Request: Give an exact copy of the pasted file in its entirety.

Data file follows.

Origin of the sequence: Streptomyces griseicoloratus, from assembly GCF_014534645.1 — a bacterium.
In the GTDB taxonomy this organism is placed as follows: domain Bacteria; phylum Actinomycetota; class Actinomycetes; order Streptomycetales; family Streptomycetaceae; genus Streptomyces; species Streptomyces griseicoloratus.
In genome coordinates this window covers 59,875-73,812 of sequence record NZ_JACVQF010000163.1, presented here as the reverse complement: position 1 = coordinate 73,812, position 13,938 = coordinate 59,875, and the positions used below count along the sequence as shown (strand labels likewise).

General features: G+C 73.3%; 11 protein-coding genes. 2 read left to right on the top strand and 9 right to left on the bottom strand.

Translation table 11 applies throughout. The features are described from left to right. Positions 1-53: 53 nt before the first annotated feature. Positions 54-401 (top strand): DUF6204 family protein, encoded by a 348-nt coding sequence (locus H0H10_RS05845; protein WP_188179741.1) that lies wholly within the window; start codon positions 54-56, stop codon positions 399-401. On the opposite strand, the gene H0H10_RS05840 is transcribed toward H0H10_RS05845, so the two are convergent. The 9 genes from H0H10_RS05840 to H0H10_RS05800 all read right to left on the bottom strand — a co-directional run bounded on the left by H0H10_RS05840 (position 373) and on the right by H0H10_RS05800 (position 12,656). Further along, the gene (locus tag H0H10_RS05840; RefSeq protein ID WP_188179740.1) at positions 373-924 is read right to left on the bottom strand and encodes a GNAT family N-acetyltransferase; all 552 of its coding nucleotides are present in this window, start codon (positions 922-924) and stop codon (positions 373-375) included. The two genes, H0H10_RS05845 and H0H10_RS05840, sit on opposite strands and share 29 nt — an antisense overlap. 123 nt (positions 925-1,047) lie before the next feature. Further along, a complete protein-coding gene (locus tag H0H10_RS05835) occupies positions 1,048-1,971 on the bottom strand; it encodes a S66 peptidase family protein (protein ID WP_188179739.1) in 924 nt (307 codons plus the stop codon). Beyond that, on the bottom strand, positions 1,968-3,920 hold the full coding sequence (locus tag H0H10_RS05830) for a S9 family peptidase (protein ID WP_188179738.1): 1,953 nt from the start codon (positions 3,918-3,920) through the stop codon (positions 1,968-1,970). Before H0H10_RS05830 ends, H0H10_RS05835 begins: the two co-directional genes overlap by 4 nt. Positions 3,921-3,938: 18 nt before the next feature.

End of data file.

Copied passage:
Origin of the sequence: Streptomyces griseicoloratus, from assembly GCF_014534645.1 — a bacterium.
In the GTDB taxonomy this organism is placed as follows: domain Bacteria; phylum Actinomycetota; class Actinomycetes; order Streptomycetales; family Streptomycetaceae; genus Streptomyces; species Streptomyces griseicoloratus.
In genome coordinates this window covers 59,875-73,812 of sequence record NZ_JACVQF010000163.1, presented here as the reverse complement: position 1 = coordinate 73,812, position 13,938 = coordinate 59,875, and the positions used below count along the sequence as shown (strand labels likewise).

General features: G+C 73.3%; 11 protein-coding genes. 2 read left to right on the top strand and 9 right to left on the bottom strand.

Translation table 11 applies throughout. The features are described from left to right. Positions 1-53: 53 nt before the first annotated feature. Positions 54-401 (top strand): DUF6204 family protein, encoded by a 348-nt coding sequence (locus H0H10_RS05845; protein WP_188179741.1) that lies wholly within the window; start codon positions 54-56, stop codon positions 399-401. On the opposite strand, the gene H0H10_RS05840 is transcribed toward H0H10_RS05845, so the two are convergent. The 9 genes from H0H10_RS05840 to H0H10_RS05800 all read right to left on the bottom strand — a co-directional run bounded on the left by H0H10_RS05840 (position 373) and on the right by H0H10_RS05800 (position 12,656). Further along, the gene (locus tag H0H10_RS05840; RefSeq protein ID WP_188179740.1) at positions 373-924 is read right to left on the bottom strand and encodes a GNAT family N-acetyltransferase; all 552 of its coding nucleotides are present in this window, start codon (positions 922-924) and stop codon (positions 373-375) included. The two genes, H0H10_RS05845 and H0H10_RS05840, sit on opposite strands and share 29 nt — an antisense overlap. 123 nt (positions 925-1,047) lie before the next feature. Further along, a complete protein-coding gene (locus tag H0H10_RS05835) occupies positions 1,048-1,971 on the bottom strand; it encodes a S66 peptidase family protein (protein ID WP_188179739.1) in 924 nt (307 codons plus the stop codon). Beyond that, on the bottom strand, positions 1,968-3,920 hold the full coding sequence (locus tag H0H10_RS05830) for a S9 family peptidase (protein ID WP_188179738.1): 1,953 nt from the start codon (positions 3,918-3,920) through the stop codon (positions 1,968-1,970). Before H0H10_RS05830 ends, H0H10_RS05835 begins: the two co-directional genes overlap by 4 nt. Positions 3,921-3,938: 18 nt before the next feature.